One particular document, the twelve episodes of C'è musica e musica, deserves a special mention due to the funny chain of anecdotes behind (and after) its find. This music tv program was conceived by Luciano Berio in the early 70's. Basically it's a great journey in the world of music: composers, musicians, musicologists, all interviewed by Berio himself! I was able to reach via email the curator of the program, Vittoria Ottolenghi, who kindly addressed me to the camera operator, Ugo Picone, who worked with her and Luciano Berio on the set. Mr. Picone told me few nice stories with me over the phone, but he couldn't help me with the missing episodes, so he made me talk with the director of the program, Gianfranco Mingozzi. When I called him he said he still had the masters (Umatic reels), but converting them into a portable format was out of the question.
I was bit upset about this failure although happy on the other side, because I realized how interesting was to have talked with these figures, all very kind with a perfect stranger like me. When I started to lose faith I bumped into a guy living in my town (Daniele Poletti) who had recorded all the episodes from a tv broadcast! I couldn't believe my eyes. I immediately sent them to Cristina Berio, who did not own them, and later on to whoever asked me for. This little story wrapping the C'è musica e musica tv program hunt witnessed how the new perspective from which I was looking at the search for the Cage clip was true.
Back on topic now. No need to say that the John Cage Trust was one of the first contacts I stimulated. Since our first mail contact its director, Laura Kuhn, and I exchanged thoughts and opinions about the material I was finding during my 'quest'. We also physically met in Milan during the Milano Musica Festival in 2007 which focused on John Cage. That's where I also spoke to Daniel Charles (r.i.p.) who surprisingly remembered my email inquiry (yes, I dropped a message about the clip to him also). I felt privileged to have known such a helpful and kind person as well as a devoted Cage scholar. The link with the Cage Trust was eventually cemented by an article I wrote upon the Lascia e Raddoppia topic which Laura kindly published on her official Cagean blog.
Some acquaintances I made over my trading years started sending me anything Cage related they were coming by (that's how I got the Italian transcription of the final episode of Cage at the quiz show: a scan from a 1975 music article based on an audio tape, yet obviously unreachable) perceiving how much the whole search meant to me. I must mention my friend Gianmaria for all the nice scans of John Cage related articles he sent me. Scans that I keep on spreading among my contacts with no hesitation (check the materials section).
I cannot detail the full story here because many persons I got in touch with knew each other already or shared common grounds, experiences or studies. In spite of this entanglement, it became easy for me to guess who knew whom. Thanks to a bunch of RAI tv short clips featuring Cage I reached Veniero Rizzardi whose partner recognized a friend of hers in those videos: journalist, music producer Renato Marengo. He was a friend of Demetrio Stratos and he was in Milan when Cage performed Empty Words (1977) in front of an angry audience tamed by Cage himself after a two hour performance. Once I reached him, Renato told me stories about Demetrio whose link with Cage became so clear before his premature death. Another layer was peeled right in front of me revealing new connections, possible directions, inspiring ideas. And this would go on...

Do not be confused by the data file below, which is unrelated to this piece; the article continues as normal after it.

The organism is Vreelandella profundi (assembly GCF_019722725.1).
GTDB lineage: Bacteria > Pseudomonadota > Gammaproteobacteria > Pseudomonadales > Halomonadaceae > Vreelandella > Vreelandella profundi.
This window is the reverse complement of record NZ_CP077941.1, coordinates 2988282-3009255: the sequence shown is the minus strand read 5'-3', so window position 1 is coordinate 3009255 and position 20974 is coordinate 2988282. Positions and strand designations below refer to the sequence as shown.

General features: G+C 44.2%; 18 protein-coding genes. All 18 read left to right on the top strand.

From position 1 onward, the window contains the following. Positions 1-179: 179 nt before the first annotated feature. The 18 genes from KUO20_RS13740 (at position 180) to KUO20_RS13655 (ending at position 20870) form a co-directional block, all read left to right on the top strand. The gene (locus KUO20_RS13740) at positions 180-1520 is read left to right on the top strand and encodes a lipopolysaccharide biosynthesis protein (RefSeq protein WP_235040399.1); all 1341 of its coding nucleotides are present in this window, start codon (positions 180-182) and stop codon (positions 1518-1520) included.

Caption: John Cage, 1972 © Philippe Gras (Cathy Berberian in the background)
For sure it did! Daniele Poletti, the guy who had passed me the tv program by Berio, and I became friends. Later on, in August 2010 we, together with mutual friend Walter Catalano, formed the editorial project [dia•foria. The magazine, besides being another trampoline for new exciting and unexpected encounters outside the Cagean realm, served as a means to celebrate this year's Cage centennial. Most of the people who I had reached through the mysterious clip search in fact, became part of the [dia•foria project 1000 e una nota per John Cage (A thousand and one note for John Cage) which gathers 100 contributions from 100 personalities of the Italian culture and arts. Some examples: Maurizio Comandini from All About Jazz Italy, asked me whether I was interested in homaging Cage through the website he writes for, so here I am! Renato Marengo was the one who let [dia•foria reach Alfred Tisocco of Cramps Records, the executive producer of our Cage tribute. Off topic: one day I was in Rome with Alfred to delve into the RAI archives for some Cage footage. Later on I accompanied him to a meeting with other people I had nothing to do with. When we left one of the guys in the room, who had been glancing at me every now and then with a curious expression, asked me:
Pleased to meet you, what are you doing here? The best and only answer I could find was:
Nice to meet you too, I am a fan of John Cage.
Finally, last summer I met a person from Estonia who was really amazed by the way I have been stubbornly seeking for this mythic clip. Without knowing John Cage at all, she pronounced the words
You are living without goals, you should teach me how because I can't do it. That sentence made me think of Cage's purposeful purposelessness. Even if it is true I have a goal – the clip – since I am not sure whether it exists or not, I feel as if I am groping in the dark with no goal expect the bumping into a mass of people all tied by a Cagean thread. Therefore my talk in April 2012 about Cage in Tallinn at Ptarmigan is no longer a coincidence, but almost a due fact! It is like a puzzle: at the beginning you cannot see the whole picture, as the single pieces are too distant to form a clear image, but slowly they begin to form a definite shape that becomes clearer and clearer. My picture.
In other words, an overlapping of casual (or maybe not) acquaintances, rebounds, meetings under the mark of John Cage. At this point, I felt that the www.johncage.it site I had in mind for so much time, had to be eventually launched.